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Open letter to the NSW Premier and Planning Minister

Posted by on September 6th, 2016 · Affordability, Affordable housing, Cities, Guest appearance, Housing, Housing supply, Planning, Social housing

By Wendy Hayhurst (CEO, NSW Federation of Housing Associations), Katherine McKernan (CEO, Homelessness NSW), Professor Peter Phibbs (Faculty of Architecture, Design and Planning, University of Sydney), Professor Bill Randolph (Director, City Futures, UNSW) and Dr Tim Williams (CEO, Committee for Sydney)

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Dear Mr Baird and Mr Stokes

At the recent 2016 Affordable Housing Conference there was consensus from the not for profit sector, property developers and the finance industry that further innovation is required from Government to help increase the supply of affordable housing in Sydney. This problem is, as we know, no longer confined to one group. Housing stress is now being felt now not just by the very needy but also increasingly by those higher up the income scale.

We emphasise that the Government is to be commended for creating an environment in which housing starts have more or less doubled in Sydney since 2011. However, it also has to be recognised that prices have still gone up significantly in this period. We believe that while increasing supply is a vital part of the strategy, relying solely on greater supply to moderate house prices and rents is clearly not working. Current approaches will not deliver for the growing numbers of aspiring first home buyers locked out of the market and lower income renters struggling to find affordable stock.

Something new needs to be tried not least to meet the housing needs of low paid but essential workers which are not being met currently by social housing provision or the current market. The Government has a real opportunity to make a difference both to the number and mix of homes in Sydney and community wellbeing if it uses its resources and powers in partnership with community housing providers and the private sector.

We recognise and welcome recent Government initiatives in relation to increasing social housing and private for sale supply through FACS led projects in the new Communities Plus program. The fact that income from housing land sales has been ring-fenced to invest in new social housing is also welcomed, as is the formation of a Social and Affordable Housing Fund. We also understand there are moves towards an inclusionary zoning policy in the planning system which would apply only to certain precincts in those LGAS which want it – which we strongly support but which we would like to see more generally applied.

We recognise and endorse these shifts in Government approaches but believe that there is a need for further innovation in relation to four key initiatives:

1. Inclusionary zoning and affordable housing targets for privately owned development sites. Many in the private sector will support inclusionary zoning if they are involved in drawing up the rules and if there is up-front certainty about planning requirements so that these can be factored into the land purchase price.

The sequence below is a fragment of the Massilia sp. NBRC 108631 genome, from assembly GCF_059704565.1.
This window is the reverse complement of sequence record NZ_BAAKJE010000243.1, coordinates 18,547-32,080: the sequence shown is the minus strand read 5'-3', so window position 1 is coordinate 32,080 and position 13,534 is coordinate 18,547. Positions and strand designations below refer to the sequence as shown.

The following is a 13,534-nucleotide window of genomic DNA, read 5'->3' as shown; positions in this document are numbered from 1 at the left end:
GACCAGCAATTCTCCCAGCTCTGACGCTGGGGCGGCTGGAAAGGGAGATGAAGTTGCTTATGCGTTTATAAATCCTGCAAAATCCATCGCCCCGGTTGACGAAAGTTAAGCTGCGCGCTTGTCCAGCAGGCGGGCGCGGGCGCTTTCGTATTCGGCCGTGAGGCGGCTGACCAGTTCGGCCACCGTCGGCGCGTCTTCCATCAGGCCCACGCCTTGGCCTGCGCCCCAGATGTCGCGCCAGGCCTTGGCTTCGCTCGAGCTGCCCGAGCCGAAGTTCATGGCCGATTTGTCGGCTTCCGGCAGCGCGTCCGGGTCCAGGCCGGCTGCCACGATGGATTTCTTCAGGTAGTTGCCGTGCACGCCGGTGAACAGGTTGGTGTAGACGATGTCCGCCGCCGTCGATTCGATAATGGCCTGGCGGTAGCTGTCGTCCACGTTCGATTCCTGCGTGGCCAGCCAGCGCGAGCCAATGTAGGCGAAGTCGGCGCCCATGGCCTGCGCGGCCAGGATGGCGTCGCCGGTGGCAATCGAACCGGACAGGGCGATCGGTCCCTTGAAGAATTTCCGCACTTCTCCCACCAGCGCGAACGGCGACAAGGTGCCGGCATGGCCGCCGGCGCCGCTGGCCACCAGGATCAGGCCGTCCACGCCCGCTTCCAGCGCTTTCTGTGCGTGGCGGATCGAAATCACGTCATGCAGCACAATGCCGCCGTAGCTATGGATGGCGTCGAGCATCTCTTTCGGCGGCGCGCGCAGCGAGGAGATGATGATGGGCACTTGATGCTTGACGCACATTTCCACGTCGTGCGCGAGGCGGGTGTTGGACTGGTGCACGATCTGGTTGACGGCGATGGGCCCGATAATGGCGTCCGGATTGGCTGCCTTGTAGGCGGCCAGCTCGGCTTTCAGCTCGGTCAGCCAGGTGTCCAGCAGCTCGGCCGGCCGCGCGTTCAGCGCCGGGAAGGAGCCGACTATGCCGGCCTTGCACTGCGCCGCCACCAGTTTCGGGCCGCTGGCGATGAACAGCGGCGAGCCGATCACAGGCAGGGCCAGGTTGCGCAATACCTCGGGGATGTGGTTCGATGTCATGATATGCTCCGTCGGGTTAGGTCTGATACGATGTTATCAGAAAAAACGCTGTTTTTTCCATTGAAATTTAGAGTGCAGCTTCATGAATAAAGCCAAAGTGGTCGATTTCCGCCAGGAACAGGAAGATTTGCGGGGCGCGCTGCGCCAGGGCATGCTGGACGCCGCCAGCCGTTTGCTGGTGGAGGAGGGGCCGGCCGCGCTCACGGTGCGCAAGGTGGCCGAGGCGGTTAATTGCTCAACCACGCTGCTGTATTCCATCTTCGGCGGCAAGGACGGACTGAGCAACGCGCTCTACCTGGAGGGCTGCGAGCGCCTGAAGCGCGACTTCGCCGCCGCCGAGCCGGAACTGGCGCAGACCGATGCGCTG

2. Use of government land destined for housing development – rather than seeking to maximise the return to the Treasury, the Government should set an example by mandating ambitious affordable housing targets on its major land holdings slated for disposal (e.g. regeneration sites) and accepting a slightly less-than-projected gain from the escalation in land values seen over recent years.

3. Government incentives to trigger private and not for profit investment into affordable housing. This would include expanding the Social and Affordable Housing Fund through, for example, designating a fraction of stamp duty receipts again inflated by the dramatic rise in property transaction values seen since 2011.

4. Using its role on the Commonwealth’s Affordable Housing Working Group to support the creation of an Affordable Housing Financial Intermediary. This would enable community housing providers to access well-priced long-term funds from institutional investors bringing down their costs and stretching the benefit of a fixed amount of government financial support.

For Sydney to continue to be a Smart City that’s vibrant, exciting and liveable for everyone no matter how much they earn, we need a long term plan for housing affordability that provides policy certainty and a development pipeline. This is the key to unlocking the not for profit and private sectors’ expertise and entrepreneurship and attracting the large scale private investment we need to help solve this problem. We all want a city where families, nurses, childcare workers and people on ordinary incomes can live, work, eat out and shop and continue to help Sydney thrive. For the sake of those NSW households struggling to find somewhere affordable to live we need to act now.

Wendy Hayhurst (CEO, NSW Federation of Housing Associations)

Katherine McKernan (CEO, Homelessness NSW)

Professor Peter Phibbs (Faculty of Architecture, Design and Planning)

Professor Bill Randolph (Director, City Futures, UNSW)

Dr Tim Williams (CEO, Committee for Sydney)

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